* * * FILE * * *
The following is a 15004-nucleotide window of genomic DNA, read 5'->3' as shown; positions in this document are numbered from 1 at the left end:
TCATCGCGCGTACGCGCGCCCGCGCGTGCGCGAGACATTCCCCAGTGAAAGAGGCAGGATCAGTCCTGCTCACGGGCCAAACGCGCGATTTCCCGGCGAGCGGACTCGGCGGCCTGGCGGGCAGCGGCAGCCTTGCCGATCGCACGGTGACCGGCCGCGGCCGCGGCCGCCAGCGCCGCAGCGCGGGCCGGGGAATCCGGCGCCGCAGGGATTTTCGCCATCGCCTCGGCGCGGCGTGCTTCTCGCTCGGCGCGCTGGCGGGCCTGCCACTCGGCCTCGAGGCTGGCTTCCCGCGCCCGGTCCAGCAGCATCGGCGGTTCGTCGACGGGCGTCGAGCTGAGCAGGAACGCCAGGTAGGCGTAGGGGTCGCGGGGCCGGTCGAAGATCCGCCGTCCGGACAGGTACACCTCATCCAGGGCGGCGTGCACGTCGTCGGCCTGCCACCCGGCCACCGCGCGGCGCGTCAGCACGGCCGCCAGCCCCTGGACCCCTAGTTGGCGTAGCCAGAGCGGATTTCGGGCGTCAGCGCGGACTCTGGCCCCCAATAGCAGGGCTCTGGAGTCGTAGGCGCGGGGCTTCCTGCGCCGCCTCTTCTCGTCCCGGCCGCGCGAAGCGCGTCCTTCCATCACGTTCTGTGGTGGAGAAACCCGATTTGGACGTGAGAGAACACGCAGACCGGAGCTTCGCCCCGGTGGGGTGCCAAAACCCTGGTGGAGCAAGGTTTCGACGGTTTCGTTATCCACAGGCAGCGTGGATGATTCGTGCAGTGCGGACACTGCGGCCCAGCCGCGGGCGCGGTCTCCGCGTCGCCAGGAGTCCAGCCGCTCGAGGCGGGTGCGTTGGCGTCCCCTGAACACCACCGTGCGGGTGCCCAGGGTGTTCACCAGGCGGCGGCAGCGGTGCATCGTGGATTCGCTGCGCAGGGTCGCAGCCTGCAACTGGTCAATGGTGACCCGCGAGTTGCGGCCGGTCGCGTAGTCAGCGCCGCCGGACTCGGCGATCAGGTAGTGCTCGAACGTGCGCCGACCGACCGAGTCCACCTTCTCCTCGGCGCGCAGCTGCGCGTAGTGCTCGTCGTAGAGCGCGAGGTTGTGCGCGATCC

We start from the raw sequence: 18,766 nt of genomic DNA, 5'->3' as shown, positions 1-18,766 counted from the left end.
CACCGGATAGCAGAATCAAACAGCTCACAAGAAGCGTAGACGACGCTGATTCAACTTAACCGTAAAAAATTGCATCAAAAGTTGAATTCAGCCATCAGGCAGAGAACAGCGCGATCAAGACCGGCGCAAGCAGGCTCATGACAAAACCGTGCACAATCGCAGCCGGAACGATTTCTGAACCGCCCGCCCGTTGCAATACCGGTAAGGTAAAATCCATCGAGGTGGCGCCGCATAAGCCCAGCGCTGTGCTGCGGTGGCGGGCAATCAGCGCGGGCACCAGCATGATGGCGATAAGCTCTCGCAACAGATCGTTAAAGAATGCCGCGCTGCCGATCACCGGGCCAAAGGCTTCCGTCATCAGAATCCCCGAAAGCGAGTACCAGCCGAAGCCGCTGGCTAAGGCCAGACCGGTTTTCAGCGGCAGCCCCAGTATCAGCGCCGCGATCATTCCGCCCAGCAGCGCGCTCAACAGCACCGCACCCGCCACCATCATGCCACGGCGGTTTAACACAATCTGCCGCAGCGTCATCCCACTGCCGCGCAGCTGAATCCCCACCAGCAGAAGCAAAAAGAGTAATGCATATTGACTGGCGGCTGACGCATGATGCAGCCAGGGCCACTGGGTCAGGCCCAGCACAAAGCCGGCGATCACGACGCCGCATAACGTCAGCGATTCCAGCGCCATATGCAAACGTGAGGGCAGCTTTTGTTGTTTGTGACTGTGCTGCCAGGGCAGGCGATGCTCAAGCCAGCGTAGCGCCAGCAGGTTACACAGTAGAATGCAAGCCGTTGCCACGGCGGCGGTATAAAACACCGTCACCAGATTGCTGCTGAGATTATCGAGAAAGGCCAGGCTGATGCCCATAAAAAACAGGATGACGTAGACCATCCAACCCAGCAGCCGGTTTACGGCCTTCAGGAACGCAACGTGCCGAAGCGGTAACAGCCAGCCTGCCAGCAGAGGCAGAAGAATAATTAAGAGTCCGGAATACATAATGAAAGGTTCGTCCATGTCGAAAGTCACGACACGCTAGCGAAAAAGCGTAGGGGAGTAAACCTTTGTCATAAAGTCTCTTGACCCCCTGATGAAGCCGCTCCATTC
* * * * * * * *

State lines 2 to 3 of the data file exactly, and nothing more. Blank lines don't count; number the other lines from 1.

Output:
TCATCGCGCGTACGCGCGCCCGCGCGTGCGCGAGACATTCCCCAGTGAAAGAGGCAGGATCAGTCCTGCTCACGGGCCAAACGCGCGATTTCCCGGCGAGCGGACTCGGCGGCCTGGCGGGCAGCGGCAGCCTTGCCGATCGCACGGTGACCGGCCGCGGCCGCGGCCGCCAGCGCCGCAGCGCGGGCCGGGGAATCCGGCGCCGCAGGGATTTTCGCCATCGCCTCGGCGCGGCGTGCTTCTCGCTCGGCGCGCTGGCGGGCCTGCCACTCGGCCTCGAGGCTGGCTTCCCGCGCCCGGTCCAGCAGCATCGGCGGTTCGTCGACGGGCGTCGAGCTGAGCAGGAACGCCAGGTAGGCGTAGGGGTCGCGGGGCCGGTCGAAGATCCGCCGTCCGGACAGGTACACCTCATCCAGGGCGGCGTGCACGTCGTCGGCCTGCCACCCGGCCACCGCGCGGCGCGTCAGCACGGCCGCCAGCCCCTGGACCCCTAGTTGGCGTAGCCAGAGCGGATTTCGGGCGTCAGCGCGGACTCTGGCCCCCAATAGCAGGGCTCTGGAGTCGTAGGCGCGGGGCTTCCTGCGCCGCCTCTTCTCGTCCCGGCCGCGCGAAGCGCGTCCTTCCATCACGTTCTGTGGTGGAGAAACCCGATTTGGACGTGAGAGAACACGCAGACCGGAGCTTCGCCCCGGTGGGGTGCCAAAACCCTGGTGGAGCAAGGTTTCGACGGTTTCGTTATCCACAGGCAGCGTGGATGATTCGTGCAGTGCGGACACTGCGGCCCAGCCGCGGGCGCGGTCTCCGCGTCGCCAGGAGTCCAGCCGCTCGAGGCGGGTGCGTTGGCGTCCCCTGAACACCACCGTGCGGGTGCCCAGGGTGTTCACCAGGCGGCGGCAGCGGTGCATCGTGGATTCGCTGCGCAGGGTCGCAGCCTGCAACTGGTCAATGGTGACCCGCGAGTTGCGGCCGGTCGCGTAGTCAGCGCCGCCGGACTCGGCGATCAGGTAGTGCTCGAACGTGCGCCGACCGACCGAGTCCACCTTCTCCTCGGCGCGCAGCTGCGCGTAGTGCTCGTCGTAGAGCGCGAGGTTGTGCGCGATCC

We start from the raw sequence: 18,766 nt of genomic DNA, 5'->3' as shown, positions 1-18,766 counted from the left end.